Unavailability of cellular services hampers relief work
By Muhammad Yasir
KARACHI: The relief and rescue activities have been affected severely by the unavailability of or poor telephony services in the flood-hit areas, where the network infrastructure has been damaged widely.
Officials of various agencies involved in rescue and relief activities said on Tuesday the connectivity problem is widespread particularly in many cities of Khyber Pakhtunkhawa (KP) and South Punjab, making it difficult for workers to communicate with their headquarters based in the metropolis. The telephonic communication plays a pivotal role of a bridge between the rescue and relief agencies’ camps and their deployed teams in far-flung areas in order to inform them about the urgent needs of the affectees and immediate line of action in case of floods warning.
The transportation of drinking water, foods, medicine and other essential items is impossible to carryout in many districts as the road links have been washed away by floods and the cellular phone remains the source of communication in this regard.
The unavailability of cellular phone services in many cities is due to the destruction of the flash floods, which damaged entirely and partially hundreds of sites. Besides, hundreds of cellular sites power connection has also been cut off whereas the unavailability of diesel in power generators also paralysed the system.
The complaints of lack of connectivity, frequent call-drop and slow network are still at large. The services of the Internet and tracking were also not good enough to use on the urgent need of communication and information. In the background interview with officials of various non-governmental organisations (NGOs) based in Karachi and Islamabad, it was told that the cellular phone lines are found dead when they attempt to call their camps set in different cities of KP and South Punjab. We have set up our relief camps in Swat and its nearby districts but faced communication problems owing to unavailability of cellular phone services in these areas, international NGO Saving Children official Ibrar Ahmed said. It is an arduous task to reach the affectees in far-flung areas of KP, he said and added that it is also difficult for NGO’s workers to continue relief operations in mountainous regions particularly in Swat, Kalam Bherain and Madian. He said the poor cellular phone services have delayed the relief operations as the good carriers take extra time to spot the camps operating in different regions.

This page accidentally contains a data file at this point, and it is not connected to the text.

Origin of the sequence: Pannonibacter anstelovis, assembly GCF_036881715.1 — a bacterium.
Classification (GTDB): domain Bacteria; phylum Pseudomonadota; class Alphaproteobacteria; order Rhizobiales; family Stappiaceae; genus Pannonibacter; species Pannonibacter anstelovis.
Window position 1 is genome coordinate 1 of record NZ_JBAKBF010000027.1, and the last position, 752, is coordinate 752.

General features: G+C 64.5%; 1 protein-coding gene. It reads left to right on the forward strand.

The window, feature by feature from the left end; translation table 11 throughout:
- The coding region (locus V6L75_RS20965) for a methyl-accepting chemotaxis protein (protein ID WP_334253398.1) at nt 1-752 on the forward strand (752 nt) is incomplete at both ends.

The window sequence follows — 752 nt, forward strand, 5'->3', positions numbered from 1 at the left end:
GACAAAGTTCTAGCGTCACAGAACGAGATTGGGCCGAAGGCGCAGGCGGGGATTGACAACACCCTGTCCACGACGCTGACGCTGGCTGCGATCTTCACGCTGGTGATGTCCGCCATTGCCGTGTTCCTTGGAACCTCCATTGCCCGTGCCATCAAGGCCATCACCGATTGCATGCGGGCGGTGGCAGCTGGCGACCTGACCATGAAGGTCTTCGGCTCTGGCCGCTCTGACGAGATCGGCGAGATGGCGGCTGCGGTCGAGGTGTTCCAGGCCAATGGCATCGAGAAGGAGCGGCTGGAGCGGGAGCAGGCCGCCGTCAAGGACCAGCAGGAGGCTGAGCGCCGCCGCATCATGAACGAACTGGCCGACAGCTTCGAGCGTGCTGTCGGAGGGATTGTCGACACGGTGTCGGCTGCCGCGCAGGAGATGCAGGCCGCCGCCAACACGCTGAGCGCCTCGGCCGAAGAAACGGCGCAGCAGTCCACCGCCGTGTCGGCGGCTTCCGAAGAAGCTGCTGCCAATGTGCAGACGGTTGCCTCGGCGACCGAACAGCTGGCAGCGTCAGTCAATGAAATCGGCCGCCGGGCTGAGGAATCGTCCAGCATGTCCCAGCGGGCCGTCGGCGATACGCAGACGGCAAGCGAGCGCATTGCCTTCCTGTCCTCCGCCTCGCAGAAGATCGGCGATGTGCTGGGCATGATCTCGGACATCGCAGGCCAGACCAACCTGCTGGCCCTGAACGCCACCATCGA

As per assessment report issued by the Ministry of Information Technology and Telecommunication (MoITT), there are more than 2,900 cellular sites, which are affected by floods and rains and later restored by cellular operators on the directives of the regulator. However, more than 300 sites have been destroyed in different cities as of August 18.
Source: Daily Times